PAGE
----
Marchese Nicolò Incisa della Rocchetta Sassicaia

Interview & Photography by: Mart Engelen

Sassicaia, Bolgheri 2018
 

Sassicaia, Bolgheri 2018


 
 

A conversation with Marchese Nicolò Incisa della Rocchetta on his magnificent estate about the legendary Tuscan Sassicaia wine and also how the Incisa della Rocchetta family became world-class breeders of racehorses.
 
 

The story starts in the early 1920s when Sassicaia’s founding father, Marchese Mario Incisa della Rocchetta, was captivated by the dream of making a great Tuscan wine which would resemble the Bordeaux wines he admired so much. In his student days in Pisa, Mario had been a frequent guest of the Salviati Dukes in Migliarino, drinking wine from their vineyards which had a Bordeaux-type bouquet that came close to what he was searching for. Years later, Mario and his wife Clarice settled on the Tenuto San Guido estate in Bolgheri on the Tyrrhenian coast in Tuscany. A beautiful estate, renowned not only for its classic Tuscan castello but also for its unique, rustic setting in the Bolgheri wetlands, famed for the wide variety of birds that visit in winter and spring and now a World Wildlife Fund protected site. Mario had noticed the similarity between the stony, gravelly terroir and the Graves terroir in Bordeaux, which got its name from the gravel there. He then made the key decision to use the Bordeaux blend of cabernet sauvignon and cabernet franc grapes, thus breaking with the ancient Tuscan tradition of using the sangiovese and nebbiolo grapes. An innovative, daring choice, enhancing the unique taste and composition of the Sassicaia wine. Without it, Sassicaia would not be the great Tuscan wine it is today. Though Mario started his experiments with French grape varieties in the early 1940s, it took the family two decades of refining the wine before deciding to bring it to market in a highly successful commercial launch of the 1968 vintage. Piero Antinori of the famous Tuscan wine family, and a nephew of Mario, was hired to introduce the Sassicaia 1968 vintage to the world. The welcome was worthy of a Bordeaux premier cru. Prior to the 1968 vintage, Sassicaia was primarily for local consumption. Then Mario discovered that ageing the wine, allowing it to mature and develop, would allow Sassicaia to grow to excellence. The 1968 vintage and subsequent famous vintages—1985, 1988,1998 and 2005—rank Sassicaia as among the leading wines in the world. Today, Sassicaia is a truly superb wine, one-of-a-kind, which has grown beyond the stage of comparison with other great wines, be they from Bordeaux or Tuscany. The Incisa della Rochettas are not only famous for their wines, they also breed horses. Ever since 1932, when Mario became a partner of the famed racehorse breeder, Federico Tesio, the family has been involved in breeding world-class, champion racehorses. Their stallions are legendary: Teso, Nearco and, foremost, Ribot, which many experts say was one of the best racehorses of all time. The incredible accomplishments of this one family make one wonder: how did they reach world-class levels in producing wine as well as breeding horses? What is the secret, the magic of Sassicaia? Who will lead Sassicaia into the future? The list goes on. Time to talk to Marchese Nicolò Incisa della Rochetta, Mario’s son and the man who has led the Sassicaia and Incisa-Teso businesses since his father passed away. Nicolò has grown both to their current heights, although as a modest and softly-spoken man he would never admit that himself. We met Nicolò at the stables where he prefers to start his working days by visiting the horses and horsemen. You clearly sense his passion for breeding when you see him in these equestrian surroundings.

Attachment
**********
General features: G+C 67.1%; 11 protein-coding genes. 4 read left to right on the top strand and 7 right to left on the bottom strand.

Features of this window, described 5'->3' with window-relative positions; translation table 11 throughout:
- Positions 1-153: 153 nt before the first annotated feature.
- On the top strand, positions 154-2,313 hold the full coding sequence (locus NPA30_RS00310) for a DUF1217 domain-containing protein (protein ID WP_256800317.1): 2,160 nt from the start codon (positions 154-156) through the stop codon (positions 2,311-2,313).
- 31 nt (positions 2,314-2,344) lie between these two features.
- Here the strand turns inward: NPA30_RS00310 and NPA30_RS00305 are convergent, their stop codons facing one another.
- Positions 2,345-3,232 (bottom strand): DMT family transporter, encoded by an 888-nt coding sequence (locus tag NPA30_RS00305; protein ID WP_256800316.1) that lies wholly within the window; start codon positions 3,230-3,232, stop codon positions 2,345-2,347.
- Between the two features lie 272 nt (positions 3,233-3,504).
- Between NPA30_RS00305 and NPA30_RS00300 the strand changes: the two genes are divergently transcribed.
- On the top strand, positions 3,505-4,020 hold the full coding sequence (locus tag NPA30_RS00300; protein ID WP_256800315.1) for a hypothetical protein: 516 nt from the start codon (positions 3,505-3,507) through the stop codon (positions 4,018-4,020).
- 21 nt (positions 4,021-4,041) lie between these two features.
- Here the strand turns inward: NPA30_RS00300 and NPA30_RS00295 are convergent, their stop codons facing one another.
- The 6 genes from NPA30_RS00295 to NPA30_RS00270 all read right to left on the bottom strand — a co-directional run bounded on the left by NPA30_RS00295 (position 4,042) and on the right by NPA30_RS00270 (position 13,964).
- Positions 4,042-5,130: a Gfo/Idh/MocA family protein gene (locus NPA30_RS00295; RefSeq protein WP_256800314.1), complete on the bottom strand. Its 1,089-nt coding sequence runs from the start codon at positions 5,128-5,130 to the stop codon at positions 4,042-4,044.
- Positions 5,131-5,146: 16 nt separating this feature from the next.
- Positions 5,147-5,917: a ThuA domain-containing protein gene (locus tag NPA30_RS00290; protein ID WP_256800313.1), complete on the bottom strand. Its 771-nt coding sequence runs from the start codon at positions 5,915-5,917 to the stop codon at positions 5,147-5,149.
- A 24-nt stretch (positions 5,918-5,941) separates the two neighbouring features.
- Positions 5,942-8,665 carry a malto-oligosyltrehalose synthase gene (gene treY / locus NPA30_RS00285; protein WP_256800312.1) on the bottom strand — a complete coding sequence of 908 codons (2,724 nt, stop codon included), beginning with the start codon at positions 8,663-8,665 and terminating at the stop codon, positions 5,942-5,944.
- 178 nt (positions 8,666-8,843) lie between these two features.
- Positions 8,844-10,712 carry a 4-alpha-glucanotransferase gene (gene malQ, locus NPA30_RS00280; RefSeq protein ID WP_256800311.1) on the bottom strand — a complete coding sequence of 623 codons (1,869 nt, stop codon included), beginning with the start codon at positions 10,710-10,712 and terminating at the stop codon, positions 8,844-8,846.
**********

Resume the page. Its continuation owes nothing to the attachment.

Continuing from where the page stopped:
Mart Engelen: We have thoroughbred horses and wine. A remarkable combination. Which came first, the wine or the horses?
Nicolò Incisa della Rocchetta: In 1930, the year he married, my father became a partner of Federico Tesio, who ran a well-known racing stable at the time.
ME: So, the horses were there before the wine.
NIdR: Before Sassicaia, yes. My father had always envisioned creating a wine of his own but in the early days of his marriage he lived in Rome and was more occupied with racehorses than with wine. And he was very successful, especially considering that Italy was not a traditional place for breeding racehorses, like England or France.